Before last week’s coronial inquest into the baffling disappearance of a cult leader and his family a decade ago, the favoured theory was that they had taken their own lives in the West Australian bush in a suicide pact.
That could well be what happened.
But as witness after witness told the inquest they believed the group were still alive, enough doubt was raised to have Coroner Barry King wondering whether they were still alive and living “under assumed names”.
Gary Felton, 45, who had stolen the identity of a former colleague in his native England and was now known as Simon Kadwell, disappeared with partner Chantelle McDougall, 27, their daughter Leela, five, and friend Tony Popic, 42, from their home in the WA logging town of Nannup in July 2007.
They left a note saying they’d “gone to Brazil” to live in a commune.
There have been no confirmed sightings since, despite a global search.
Bank accounts were untouched and the clinically depressed, self-styled guru had posted to followers on his website that he was planning a suicide pact that he called a “peaceful death”.
After the three-day inquest in Busselton, Coroner Barry King indicated he would not be able to make a conclusive finding about whether the group were dead or not.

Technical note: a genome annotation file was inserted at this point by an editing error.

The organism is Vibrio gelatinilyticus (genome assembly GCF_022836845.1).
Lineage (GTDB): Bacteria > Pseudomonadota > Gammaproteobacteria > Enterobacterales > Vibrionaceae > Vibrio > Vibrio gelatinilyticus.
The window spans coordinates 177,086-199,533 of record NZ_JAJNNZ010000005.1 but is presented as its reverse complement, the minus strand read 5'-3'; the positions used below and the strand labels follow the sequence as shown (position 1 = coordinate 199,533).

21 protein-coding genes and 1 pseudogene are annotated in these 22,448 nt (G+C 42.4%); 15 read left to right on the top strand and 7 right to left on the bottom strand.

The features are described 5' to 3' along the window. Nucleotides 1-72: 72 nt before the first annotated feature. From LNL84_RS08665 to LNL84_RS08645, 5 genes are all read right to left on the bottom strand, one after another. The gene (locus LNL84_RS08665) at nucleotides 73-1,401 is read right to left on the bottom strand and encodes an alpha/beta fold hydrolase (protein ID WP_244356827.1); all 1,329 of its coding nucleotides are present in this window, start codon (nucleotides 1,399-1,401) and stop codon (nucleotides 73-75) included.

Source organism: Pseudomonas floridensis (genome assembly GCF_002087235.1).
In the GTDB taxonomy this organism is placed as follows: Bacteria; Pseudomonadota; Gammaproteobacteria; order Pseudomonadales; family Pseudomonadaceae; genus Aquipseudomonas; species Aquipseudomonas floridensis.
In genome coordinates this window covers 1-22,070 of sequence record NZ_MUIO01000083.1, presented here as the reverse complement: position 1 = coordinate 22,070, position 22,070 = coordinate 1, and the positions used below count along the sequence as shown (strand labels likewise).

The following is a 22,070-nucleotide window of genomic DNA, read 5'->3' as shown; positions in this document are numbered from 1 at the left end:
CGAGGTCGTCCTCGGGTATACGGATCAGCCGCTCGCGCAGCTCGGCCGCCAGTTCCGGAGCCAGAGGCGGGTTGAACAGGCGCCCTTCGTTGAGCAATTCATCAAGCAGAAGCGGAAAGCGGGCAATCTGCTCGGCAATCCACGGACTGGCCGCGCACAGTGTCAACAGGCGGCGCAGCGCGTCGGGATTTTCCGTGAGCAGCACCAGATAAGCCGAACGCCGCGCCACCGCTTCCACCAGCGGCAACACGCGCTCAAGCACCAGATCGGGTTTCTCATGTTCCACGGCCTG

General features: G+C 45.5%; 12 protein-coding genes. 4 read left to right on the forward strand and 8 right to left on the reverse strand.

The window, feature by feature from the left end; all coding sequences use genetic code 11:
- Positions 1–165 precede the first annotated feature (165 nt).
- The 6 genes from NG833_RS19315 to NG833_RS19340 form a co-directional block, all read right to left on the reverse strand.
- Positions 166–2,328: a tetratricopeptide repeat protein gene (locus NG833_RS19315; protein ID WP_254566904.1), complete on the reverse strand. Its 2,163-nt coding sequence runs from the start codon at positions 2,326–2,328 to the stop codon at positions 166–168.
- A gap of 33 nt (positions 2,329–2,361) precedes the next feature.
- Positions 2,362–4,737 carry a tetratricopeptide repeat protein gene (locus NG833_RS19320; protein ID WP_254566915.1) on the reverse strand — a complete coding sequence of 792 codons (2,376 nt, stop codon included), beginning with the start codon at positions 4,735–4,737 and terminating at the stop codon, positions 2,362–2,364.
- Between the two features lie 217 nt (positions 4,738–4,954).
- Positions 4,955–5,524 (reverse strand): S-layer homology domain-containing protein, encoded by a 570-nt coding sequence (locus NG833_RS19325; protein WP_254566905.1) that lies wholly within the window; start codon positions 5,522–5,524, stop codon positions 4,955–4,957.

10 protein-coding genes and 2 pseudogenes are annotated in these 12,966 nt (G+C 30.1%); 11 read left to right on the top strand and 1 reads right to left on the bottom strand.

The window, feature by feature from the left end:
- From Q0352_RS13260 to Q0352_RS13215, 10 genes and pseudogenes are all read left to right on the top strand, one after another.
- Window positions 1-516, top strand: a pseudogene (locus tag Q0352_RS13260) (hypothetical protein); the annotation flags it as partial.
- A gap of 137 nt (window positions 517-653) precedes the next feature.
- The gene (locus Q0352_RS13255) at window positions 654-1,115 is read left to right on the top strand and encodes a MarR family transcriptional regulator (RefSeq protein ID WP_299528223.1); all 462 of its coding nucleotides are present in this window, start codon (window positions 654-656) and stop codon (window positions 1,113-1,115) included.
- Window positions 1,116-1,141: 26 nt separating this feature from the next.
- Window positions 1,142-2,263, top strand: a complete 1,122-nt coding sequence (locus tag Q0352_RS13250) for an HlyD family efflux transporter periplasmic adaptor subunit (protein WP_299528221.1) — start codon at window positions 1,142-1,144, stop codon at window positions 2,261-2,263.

Mr Kadwell possessed the extraordinary charisma typical of cult leaders such as Jim Jones and David Koresh, which can brainwash and control others.
He was living in Perth at one stage in a harem situation with three women, including Ms McDougall and Deborah Fleischer, who he had a son with.
The third woman, Justine Anne Smith, told how the women were all earning income and supporting Felton, who did not work.
She was in love with him and believed she was improving as a person by subscribing to his beliefs, which were a mishmash of traditional and New Age religion and conspiracy theories involving aliens, reptilians and a looming doomsday or judgment day.
Felton was controlling, discouraging the women from contacting their families, which included barring McDougall’s parents from seeing their granddaughter Leela, so her mind would not be “corrupted” or “poisoned”.
“I thought of it as a cult at times … when I tried to break away emotionally I didn’t know anymore (how to make decisions), because he would control what you were doing,” she said, adding that an angry Felton once physically held her against a wall after she left him.
“I think it’s more likely they would be in hiding, based on how I knew them,” she said.
A seemingly happy, young Canadian couple in their 20s who were followers of Felton and went to southwest WA to meet him in the year before he disappeared later took their own lives.
Alixander Fominoff died back in Canada on July 24, 2007, a week after Mr Kadwell went missing, while Mr Helgason and another woman, Christina Arnott, died a month later through a drug overdose in the US state of Massachusetts.
“They were good, young kids that enjoyed discussing philosophy and ended up becoming really good friends,” said Warren Sunkar, who became friends with the pair when they stayed at the backpacker hostel he managed.